Diffuse multiple scattering (DMS) is a powerful new X-ray technique that can provide information about all the phases (crystal structures) present in a material sample at unprecedented resolution. However, highly complex data analysis requirements currently limit the application of this technique. This project is developing neural networks that can take a DMS pattern and automatically infer the crystal structures present as well as providing an estimate of the lattice parameters of the materials. The methods developed will be applied in the analysis of DMS patterns for important technological systems such as ferroelectrics and alloys.

Header image: Science and Technology Facilities Council

Explaining the science

X-ray scattering happens when X-rays hit a material and alter their direction of travel. Diffuse multiple scattering (DMS) happens when a material has defects in the perfect crystal and it provides structural information not only about the region of the sample in the X-ray beam but in remote regions too. It also allows characterisation of the relative locations of atoms with far higher precision than regular X-ray scattering. 

Ferroelectrics are materials with in internal permanent electric field which can be switched in direction by an applied electric field. Ferroelectrics are currently widely applied as actuators, converting electrical to mechanical energy. These are important for example in sonar pulse systems of submarines. Ferroelectrics also have great potential for application in computer memory. Current champion ferroelectrics all contain lead and there is a drive to understand the role that lead plays in these materials in order to design new materials with comparable function, but no toxic elements. DMS has the potential to provide unprecedented levels of detail regarding the mechanisms underpinning the function of current lead-based ferroelectrics.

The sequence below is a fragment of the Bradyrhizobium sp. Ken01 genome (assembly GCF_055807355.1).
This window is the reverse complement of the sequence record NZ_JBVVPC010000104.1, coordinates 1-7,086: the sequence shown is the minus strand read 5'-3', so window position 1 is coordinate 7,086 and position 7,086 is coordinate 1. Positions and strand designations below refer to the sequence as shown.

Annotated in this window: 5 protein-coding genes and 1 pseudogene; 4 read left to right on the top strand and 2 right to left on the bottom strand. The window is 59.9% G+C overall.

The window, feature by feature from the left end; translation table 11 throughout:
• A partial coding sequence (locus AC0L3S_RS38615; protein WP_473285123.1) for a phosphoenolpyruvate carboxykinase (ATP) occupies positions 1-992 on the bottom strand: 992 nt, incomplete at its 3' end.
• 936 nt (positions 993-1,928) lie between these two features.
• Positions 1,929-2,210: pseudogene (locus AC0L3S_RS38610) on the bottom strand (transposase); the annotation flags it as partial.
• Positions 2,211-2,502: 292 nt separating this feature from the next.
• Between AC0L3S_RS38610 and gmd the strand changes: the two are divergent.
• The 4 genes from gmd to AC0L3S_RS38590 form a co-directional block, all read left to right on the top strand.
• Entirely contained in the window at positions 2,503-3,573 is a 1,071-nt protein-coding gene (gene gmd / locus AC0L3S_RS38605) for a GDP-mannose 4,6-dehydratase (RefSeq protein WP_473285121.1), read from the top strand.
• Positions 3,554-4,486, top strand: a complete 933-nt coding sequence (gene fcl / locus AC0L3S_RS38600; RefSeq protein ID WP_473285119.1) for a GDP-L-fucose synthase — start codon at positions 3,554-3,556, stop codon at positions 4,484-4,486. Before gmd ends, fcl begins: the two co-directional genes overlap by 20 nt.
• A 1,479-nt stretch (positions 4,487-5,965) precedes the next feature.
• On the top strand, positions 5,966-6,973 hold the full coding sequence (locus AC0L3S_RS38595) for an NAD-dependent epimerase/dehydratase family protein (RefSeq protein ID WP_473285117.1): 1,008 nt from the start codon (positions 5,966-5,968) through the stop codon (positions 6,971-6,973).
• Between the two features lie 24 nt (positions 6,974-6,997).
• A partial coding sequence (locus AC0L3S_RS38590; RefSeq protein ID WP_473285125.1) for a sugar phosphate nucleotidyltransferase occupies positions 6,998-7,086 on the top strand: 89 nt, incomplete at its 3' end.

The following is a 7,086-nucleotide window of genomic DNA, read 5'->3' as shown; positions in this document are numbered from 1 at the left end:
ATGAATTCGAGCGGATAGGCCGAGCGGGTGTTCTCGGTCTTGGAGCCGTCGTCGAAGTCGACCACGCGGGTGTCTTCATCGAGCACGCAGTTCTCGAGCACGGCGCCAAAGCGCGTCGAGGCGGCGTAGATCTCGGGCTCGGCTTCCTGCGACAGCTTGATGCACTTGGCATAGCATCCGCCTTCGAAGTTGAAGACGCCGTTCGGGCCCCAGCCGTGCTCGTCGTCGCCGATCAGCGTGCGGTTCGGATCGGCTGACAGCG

Project aims

This project aims to develop a workflow that can be applied for rapid, easy analysis of DMS patterns. The work will develop examples and pre-trained network architectures for extracting:

  • Number of phases
  • Nature (structure) of the phases
  • Lattice parameters and sample orientations, from an experimental pattern

The project will also establish a database of simulated patterns and data labels to allow users to train different networks in the future. This data-analysis workflow will make DMS accessible to a much wider community of materials scientists than it is currently available to. DMS has the potential to offer unprecedented insights into complex phase transition phenomena which underpin the operation of ferroelectric materials (e.g. in sensors, actuators and antennae). The availability of an automated, easy to apply analysis pipeline is crucial to the success of the method.


The work will be applied by users of the Diamond Light Source facility at Rutherford Appleton Laboratory. In particular the work is of interested to the industrial community interested in ferroelectrics, an industry worth up to $480M worldwide. Moreover ferroelectrics are of intense research interest in a range of areas, such as next generation computing, photovoltaics and catalysis. The current champion materials are lead-based and the atomic scale understanding of the mechanisms of ferroelectricity and how multiple phases interact is critical to a rational design programme to make lead free ferroelectrics.